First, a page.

They go by many names: aid, payments and subsidies, among others. I've even heard them referred to as "entitlements." Whatever you call them, they're federal payouts that end up in the pockets of farmers and ranchers. Whatever you call 'em, they're usually controversial.
They're especially important this year. In large part because of special payments tied to President Donald Trump's trade war and the COVID-19 relief program, federal aid is expected to account for a whopping 36% of all U.S. farm income this year, the highest percentage since 2001, according to a report from the University of Missouri’s Food and Agricultural Policy Research Institute.
Think of it this way: Of every dollar that a farmer brings in this year, on average 36 cents comes from the federal government.
Hard-pressed farmers, for their part, shrug and say something like, "Hey, it's been a crazy year. Our normal export markets were messed up by the trade war and the pandemic has really hurt us. We needed the special payments."
For many farmers, the payments have meant the difference between finishing slightly in the black (or breaking even) or sharply in the red. They've meant the difference between going out of business and surviving to fight another day.
But the 2020 federal payments have drawn criticism from across the political spectrum. Some people on the left complain that, in their view, too much of the money goes to the nation's biggest farmers and too little to operators of small and mid-sized farms. Some folks on the right, arguing from a philosophical viewpoint, say too much taxpayer money is being used.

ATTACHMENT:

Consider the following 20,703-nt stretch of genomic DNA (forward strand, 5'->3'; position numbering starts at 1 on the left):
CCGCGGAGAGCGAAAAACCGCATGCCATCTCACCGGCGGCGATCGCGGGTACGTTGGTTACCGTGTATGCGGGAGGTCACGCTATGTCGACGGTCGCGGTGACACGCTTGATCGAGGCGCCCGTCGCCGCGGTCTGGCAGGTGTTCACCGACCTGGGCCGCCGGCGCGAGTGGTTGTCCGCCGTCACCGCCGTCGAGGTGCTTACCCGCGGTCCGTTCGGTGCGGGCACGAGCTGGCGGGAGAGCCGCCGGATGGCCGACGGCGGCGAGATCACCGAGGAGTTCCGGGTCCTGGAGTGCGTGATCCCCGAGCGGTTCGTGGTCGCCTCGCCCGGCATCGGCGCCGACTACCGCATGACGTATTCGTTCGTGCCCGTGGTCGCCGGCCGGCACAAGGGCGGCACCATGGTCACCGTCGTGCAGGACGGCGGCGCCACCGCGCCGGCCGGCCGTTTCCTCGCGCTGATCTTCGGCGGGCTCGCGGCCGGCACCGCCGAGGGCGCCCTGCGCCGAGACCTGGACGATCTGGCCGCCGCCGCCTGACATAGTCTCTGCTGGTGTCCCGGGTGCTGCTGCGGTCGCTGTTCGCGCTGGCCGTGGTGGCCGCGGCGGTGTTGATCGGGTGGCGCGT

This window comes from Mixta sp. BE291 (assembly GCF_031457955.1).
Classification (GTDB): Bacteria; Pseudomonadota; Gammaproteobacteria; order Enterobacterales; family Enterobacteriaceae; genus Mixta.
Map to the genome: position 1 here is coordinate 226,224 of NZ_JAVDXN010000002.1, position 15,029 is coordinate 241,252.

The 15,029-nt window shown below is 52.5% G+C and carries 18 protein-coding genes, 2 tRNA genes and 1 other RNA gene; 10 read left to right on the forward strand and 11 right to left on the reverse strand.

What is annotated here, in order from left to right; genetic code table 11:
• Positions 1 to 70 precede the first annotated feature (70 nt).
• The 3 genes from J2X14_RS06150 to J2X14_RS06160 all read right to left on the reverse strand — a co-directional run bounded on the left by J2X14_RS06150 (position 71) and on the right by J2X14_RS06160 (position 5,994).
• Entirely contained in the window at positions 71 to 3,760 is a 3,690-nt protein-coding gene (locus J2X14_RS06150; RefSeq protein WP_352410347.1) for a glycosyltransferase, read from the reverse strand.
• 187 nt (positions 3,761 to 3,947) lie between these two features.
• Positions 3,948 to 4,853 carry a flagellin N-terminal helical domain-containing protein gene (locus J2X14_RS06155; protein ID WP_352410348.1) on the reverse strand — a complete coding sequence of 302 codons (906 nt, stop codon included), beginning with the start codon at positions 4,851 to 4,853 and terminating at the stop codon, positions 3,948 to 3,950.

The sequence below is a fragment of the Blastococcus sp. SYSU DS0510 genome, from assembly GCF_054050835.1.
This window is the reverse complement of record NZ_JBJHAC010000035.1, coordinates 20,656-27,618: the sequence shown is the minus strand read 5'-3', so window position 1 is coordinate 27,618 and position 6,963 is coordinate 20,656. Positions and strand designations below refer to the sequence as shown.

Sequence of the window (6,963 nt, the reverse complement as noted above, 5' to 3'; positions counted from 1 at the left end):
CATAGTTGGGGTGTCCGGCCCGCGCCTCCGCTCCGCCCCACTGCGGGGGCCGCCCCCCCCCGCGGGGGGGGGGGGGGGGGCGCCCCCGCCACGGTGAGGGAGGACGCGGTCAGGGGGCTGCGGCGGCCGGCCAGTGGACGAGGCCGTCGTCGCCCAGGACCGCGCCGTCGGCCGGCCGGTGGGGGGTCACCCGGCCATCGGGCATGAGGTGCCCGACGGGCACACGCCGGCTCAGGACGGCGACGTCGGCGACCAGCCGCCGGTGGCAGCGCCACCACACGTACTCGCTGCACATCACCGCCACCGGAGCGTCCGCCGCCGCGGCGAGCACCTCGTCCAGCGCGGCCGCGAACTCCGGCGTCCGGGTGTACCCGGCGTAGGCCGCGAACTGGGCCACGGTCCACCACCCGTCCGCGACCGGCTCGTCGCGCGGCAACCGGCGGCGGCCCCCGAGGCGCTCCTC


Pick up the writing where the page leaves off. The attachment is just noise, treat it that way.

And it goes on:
Who's right? The lefties or the right-wingers? Could both be right? Could both be wrong? There's not nearly enough space, nor am I nearly smart enough, to provide an answer here. But it's something to think about, whether you work in or out of agriculture.
The criticism of 2020 farm payments, albeit for different reasons, from left and right is nothing new; farm subsidies have been hammered by the left and right for decades, even generations. What really stands out now, at least to me, is the opposition of pragmatic, middle-of-the road folks who say the 2020 payments are just too expensive and can't continue.
From what I've read and heard — including comments from some farm group leaders — these special pandemic and trade war subsidies won't necessarily go away in 2021, but at best will pay out much less much money. Decide for yourself whether a reduction would be good or bad; my point is, it's most likely going to happen, especially since some ag commodity prices are rising.
Regardless of what happens with the trade war and pandemic payments, other federal subsidies will remain in place in 2021. These include helping to keep federal crop insurance affordable to farmers and so-called safety net programs written into the 2918 farm bill. The safety net programs and federal crop insurance have been criticized in the past — from left and right — and those criticisms will continue. Farmers who support them will need to continue fighting for them.
To all the farmers and ranchers who received trade war and pandemic payments this year: I'm most certainly not criticizing you. In your shoes, I'd surely have taken the money, too. (Just like I took my $1,200 stimulus check.)
I hope the federal payments — by whatever name you call choose to call it — will help you to survive this difficult year. I hope it will allow you to continue fighting the good fight.